Zona spread her best damask
table cloth over the rough hand-built table John put together for her.
Even if the meal happened sometimes to be nothing more than cornbread and
milk she managed to serve the food up in delicate dishes that had been
guarded with an iron will, needed to protect the fragile china. Their
little camp was neat to a fault. John’s carpentry skills were bringing
their new house up to where it could be seen. Maybe this is what allowed
his wife to tolerate having to camp out. To wake up in the morning with
the framework of their new home on the horizon was solace to her and made
their rough living conditions tolerable.
“Howdy!” called out Mr.
Stanton as he and Mrs. Stanton rode into John and Zona’s camp. “Say now!
Things are looking mighty homey around here and you sure are comin’ along
on your house. You reckin you’ll have it up by winter?”
“Don’t have no choice.
Can’t live outdoors here when the snow is flyin’ although the Indians do
live out of their tee-pees. I’d feel better about having something more
substantial over our heads.” John shared his thoughts on the matter.
“This is sure a beautiful
shady place you have here by this old creek.” Stanton’s wife commented as
she brushed the dust from her long skirt after the buggy ride over the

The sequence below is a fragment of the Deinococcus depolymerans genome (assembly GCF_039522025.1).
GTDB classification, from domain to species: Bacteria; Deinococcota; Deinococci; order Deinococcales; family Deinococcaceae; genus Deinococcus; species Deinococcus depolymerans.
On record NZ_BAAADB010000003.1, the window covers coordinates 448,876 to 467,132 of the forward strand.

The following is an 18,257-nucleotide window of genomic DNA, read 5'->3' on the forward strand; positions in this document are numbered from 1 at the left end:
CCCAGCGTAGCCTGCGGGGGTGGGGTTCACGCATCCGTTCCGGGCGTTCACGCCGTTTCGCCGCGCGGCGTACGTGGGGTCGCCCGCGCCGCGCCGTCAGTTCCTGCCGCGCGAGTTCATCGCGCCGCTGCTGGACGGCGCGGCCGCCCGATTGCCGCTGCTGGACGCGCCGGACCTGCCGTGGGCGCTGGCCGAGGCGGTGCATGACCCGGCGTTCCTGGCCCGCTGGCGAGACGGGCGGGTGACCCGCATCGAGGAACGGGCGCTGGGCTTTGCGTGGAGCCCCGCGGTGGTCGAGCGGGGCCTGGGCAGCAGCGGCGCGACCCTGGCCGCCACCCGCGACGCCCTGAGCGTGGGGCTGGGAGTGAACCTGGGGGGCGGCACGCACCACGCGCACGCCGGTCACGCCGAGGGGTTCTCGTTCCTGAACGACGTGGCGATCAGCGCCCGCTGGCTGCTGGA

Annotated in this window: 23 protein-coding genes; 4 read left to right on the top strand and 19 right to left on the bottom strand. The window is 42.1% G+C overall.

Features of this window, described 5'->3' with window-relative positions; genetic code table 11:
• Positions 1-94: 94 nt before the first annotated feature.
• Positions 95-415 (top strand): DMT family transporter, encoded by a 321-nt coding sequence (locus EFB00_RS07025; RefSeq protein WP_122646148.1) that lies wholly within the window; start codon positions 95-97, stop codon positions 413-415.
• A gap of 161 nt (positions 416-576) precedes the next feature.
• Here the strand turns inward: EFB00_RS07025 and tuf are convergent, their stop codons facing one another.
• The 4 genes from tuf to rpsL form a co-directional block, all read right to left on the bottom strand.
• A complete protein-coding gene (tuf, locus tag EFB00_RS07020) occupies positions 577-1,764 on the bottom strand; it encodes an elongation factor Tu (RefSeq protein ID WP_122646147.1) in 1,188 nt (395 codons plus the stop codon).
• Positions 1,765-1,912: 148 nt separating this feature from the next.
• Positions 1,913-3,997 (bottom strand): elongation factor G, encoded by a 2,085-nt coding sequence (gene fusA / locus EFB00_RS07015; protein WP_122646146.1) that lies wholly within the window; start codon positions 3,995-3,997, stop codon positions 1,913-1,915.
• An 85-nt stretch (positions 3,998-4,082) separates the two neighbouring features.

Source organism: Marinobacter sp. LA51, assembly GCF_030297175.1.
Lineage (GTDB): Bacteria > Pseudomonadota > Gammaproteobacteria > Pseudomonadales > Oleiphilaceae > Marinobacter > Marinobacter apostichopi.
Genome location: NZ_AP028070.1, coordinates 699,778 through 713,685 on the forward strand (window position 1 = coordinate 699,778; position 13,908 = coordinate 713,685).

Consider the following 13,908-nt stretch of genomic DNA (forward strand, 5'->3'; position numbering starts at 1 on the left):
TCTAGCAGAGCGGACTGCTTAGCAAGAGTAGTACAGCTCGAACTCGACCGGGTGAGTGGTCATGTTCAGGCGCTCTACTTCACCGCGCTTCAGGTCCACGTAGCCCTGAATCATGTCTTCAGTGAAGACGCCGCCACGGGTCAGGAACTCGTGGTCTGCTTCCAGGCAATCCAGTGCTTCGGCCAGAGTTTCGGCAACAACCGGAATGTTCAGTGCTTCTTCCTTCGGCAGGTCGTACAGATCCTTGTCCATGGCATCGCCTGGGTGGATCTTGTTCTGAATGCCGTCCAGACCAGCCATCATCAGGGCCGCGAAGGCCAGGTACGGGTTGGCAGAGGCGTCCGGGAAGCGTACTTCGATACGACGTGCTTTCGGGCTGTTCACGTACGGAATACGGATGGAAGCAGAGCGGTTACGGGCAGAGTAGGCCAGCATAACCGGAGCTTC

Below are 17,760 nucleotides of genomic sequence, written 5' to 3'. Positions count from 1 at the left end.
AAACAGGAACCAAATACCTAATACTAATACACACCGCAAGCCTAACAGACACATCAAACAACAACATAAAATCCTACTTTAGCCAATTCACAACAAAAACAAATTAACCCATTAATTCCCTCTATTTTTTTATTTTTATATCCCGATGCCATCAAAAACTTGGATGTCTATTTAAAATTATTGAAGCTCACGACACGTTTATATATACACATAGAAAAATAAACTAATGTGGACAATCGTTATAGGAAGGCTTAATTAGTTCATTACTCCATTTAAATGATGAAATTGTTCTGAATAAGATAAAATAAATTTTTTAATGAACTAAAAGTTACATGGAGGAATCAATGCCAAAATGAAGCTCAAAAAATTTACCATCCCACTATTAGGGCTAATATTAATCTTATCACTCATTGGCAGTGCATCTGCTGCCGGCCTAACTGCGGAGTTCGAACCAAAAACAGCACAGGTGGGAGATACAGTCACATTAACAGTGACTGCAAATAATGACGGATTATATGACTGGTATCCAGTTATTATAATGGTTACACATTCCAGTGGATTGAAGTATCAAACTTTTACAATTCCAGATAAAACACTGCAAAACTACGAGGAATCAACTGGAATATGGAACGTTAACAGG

We-youuuuu, we-yyouuu, we-youuuuu
came the noisy call of locusts or jar-flies as the settlers called them.
The heat of their Oklahoma summer had lifted and now were the days coming
into what they called Indian summer. It was Zona’s favorite time of the
year. She loved it and relished every moment of it before they had to go
into the miserable, windy, cold days of winter.
“Say Stant! You folks are
just in time. Zona has a meal whipped up fit for a King. Git down off that
wagon and come have supper with us!” John wanted to make his good
Stanton stepped out of the
wagon and turned to lift Mrs. Stanton down. “Say John, I brung you some of
thet lye soap Mrs.Stanton has carried all over this side of Oklahoma. I
heard Zony say she wanted some.”
“Now that’s a mighty fine
thing for you tah-do, Stant. Maybe we could trade you some of those onion
sets’ Zona’s been carrying all over the other side of Oklahoma.”
The two men laughed
heartily together as they shared a joke at their wife’s expense. The women
simply smiled and felt secure with this understanding that they all shared
in their willingness to battle this harsh land whether with lye soap or